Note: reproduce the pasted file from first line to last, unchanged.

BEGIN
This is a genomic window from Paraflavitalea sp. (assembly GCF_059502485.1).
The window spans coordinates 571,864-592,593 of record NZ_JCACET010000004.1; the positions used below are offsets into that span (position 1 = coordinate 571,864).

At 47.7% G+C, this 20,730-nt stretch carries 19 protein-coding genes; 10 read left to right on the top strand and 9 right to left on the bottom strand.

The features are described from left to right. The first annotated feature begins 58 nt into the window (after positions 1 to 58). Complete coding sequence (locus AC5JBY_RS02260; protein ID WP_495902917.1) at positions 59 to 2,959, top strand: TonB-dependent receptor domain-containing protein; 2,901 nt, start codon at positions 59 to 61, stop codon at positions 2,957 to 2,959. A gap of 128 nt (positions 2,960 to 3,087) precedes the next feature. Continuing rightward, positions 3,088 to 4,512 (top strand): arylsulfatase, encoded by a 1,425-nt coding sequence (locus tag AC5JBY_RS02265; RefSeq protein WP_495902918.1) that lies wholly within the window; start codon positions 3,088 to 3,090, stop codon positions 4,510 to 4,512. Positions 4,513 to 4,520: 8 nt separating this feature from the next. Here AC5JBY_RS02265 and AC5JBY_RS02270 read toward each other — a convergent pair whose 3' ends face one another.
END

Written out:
This is a genomic window from Paraflavitalea sp. (assembly GCF_059502485.1).
The window spans coordinates 571,864-592,593 of record NZ_JCACET010000004.1; the positions used below are offsets into that span (position 1 = coordinate 571,864).

At 47.7% G+C, this 20,730-nt stretch carries 19 protein-coding genes; 10 read left to right on the top strand and 9 right to left on the bottom strand.

The features are described from left to right. The first annotated feature begins 58 nt into the window (after positions 1 to 58). Complete coding sequence (locus AC5JBY_RS02260; protein ID WP_495902917.1) at positions 59 to 2,959, top strand: TonB-dependent receptor domain-containing protein; 2,901 nt, start codon at positions 59 to 61, stop codon at positions 2,957 to 2,959. A gap of 128 nt (positions 2,960 to 3,087) precedes the next feature. Continuing rightward, positions 3,088 to 4,512 (top strand): arylsulfatase, encoded by a 1,425-nt coding sequence (locus tag AC5JBY_RS02265; RefSeq protein WP_495902918.1) that lies wholly within the window; start codon positions 3,088 to 3,090, stop codon positions 4,510 to 4,512. Positions 4,513 to 4,520: 8 nt separating this feature from the next. Here AC5JBY_RS02265 and AC5JBY_RS02270 read toward each other — a convergent pair whose 3' ends face one another.